MLB labor, management disagree over ‘postseason pitch clock’…players call for relief

Major League Baseball (MLB) labor and management are at odds over whether to relax the “pitch clock” rule in the postseason.

According to ESPN and other local media outlets, Major League Baseball Players Association (MLBPA) Secretary General Tony Clark and MLB Commissioner Rob Manfred attended the annual meeting of the Baseball Writers Association of America (BBWAA) in Seattle, Washington, on April 12 (KST) and discussed various issues with reporters. The topic of the day was the pitch clock, which the MLB office implemented this season to shorten the length of games.

The pitch clock rule states that pitchers must pitch within 15 seconds if there are no runners on base and 20 seconds if there are runners on base. For batters, they must assume a batting stance at least eight seconds before the pitch clock type. If the pitcher violates this rule, the ball goes up by one. If the batter violates it, one strike will be added.

Both labor and fans have expressed their satisfaction with the new rule. In fact, the effects were immediate, with the pitch clock shortening the game by about 30 minutes. However, the players had hoped that the pitch clock rule would be relaxed in the postseason, where the tension and pressure is even greater than in the regular season. “No one wants the pitch clock to affect postseason play,” Clark said, “We need a few extra seconds to catch our breath.”온라인바카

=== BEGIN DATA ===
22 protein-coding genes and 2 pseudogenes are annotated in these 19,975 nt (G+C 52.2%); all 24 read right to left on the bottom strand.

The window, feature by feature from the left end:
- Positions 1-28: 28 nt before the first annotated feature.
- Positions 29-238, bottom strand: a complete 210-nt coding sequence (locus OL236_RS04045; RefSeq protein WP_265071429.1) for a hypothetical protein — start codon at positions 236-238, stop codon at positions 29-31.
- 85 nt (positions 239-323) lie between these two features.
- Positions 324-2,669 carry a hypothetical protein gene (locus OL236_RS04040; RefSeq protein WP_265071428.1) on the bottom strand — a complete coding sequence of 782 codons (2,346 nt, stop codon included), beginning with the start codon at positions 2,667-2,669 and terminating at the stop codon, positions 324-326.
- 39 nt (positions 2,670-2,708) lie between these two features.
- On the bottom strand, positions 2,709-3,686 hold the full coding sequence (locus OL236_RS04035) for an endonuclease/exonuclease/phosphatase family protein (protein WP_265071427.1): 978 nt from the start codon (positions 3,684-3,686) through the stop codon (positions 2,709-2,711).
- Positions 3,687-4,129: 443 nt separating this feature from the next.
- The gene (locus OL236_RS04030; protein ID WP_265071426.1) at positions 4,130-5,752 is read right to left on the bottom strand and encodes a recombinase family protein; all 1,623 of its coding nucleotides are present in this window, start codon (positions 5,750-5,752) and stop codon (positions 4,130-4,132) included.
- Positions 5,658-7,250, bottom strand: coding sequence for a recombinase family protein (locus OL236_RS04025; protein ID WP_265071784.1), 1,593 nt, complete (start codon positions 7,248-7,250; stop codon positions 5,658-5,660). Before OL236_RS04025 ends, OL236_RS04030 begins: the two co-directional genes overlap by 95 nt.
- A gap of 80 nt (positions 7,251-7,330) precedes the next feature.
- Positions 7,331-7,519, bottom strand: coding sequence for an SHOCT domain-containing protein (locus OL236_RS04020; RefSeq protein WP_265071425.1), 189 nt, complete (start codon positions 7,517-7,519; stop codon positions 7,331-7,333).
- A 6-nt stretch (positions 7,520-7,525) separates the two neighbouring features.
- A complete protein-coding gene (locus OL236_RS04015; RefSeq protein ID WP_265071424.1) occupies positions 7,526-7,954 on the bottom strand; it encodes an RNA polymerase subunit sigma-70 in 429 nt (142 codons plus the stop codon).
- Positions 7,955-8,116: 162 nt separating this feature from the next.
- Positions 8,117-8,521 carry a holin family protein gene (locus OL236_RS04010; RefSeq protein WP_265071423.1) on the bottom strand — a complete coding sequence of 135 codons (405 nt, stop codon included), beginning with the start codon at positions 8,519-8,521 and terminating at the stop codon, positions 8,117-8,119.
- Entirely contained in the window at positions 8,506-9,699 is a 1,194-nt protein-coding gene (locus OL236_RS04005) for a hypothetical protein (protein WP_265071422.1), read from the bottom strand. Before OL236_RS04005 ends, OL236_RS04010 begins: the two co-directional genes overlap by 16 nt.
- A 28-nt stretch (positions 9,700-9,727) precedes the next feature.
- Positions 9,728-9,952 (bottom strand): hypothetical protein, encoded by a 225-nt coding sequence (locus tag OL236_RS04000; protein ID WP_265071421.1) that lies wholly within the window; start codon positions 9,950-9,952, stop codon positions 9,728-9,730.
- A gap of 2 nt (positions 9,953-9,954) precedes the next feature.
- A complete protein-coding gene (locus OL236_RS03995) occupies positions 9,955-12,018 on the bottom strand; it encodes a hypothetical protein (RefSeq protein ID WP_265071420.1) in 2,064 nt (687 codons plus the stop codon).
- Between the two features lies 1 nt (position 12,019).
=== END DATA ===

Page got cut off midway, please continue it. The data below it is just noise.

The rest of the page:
“We don’t want a pitch clock violation to decide a game in the postseason,” Commissioner Manfred said after Clark left, “and I understand that it hasn’t happened in the past, and I understand that it could happen in the future.”

However, Commissioner Manfred emphasized the need to maintain the current rule, saying, “In general, the postseason should be played the same way as the regular season.” “The field has already adjusted to how the pitch clock works,” he said, adding that he was in favor of keeping the current rule.

For now, the two sides left the door open for future discussions on the pitch clock rule. “We’re open to dialog,” Clark said, “and there are some things that were not included in the initial discussions that we hope will be considered at a later date.”

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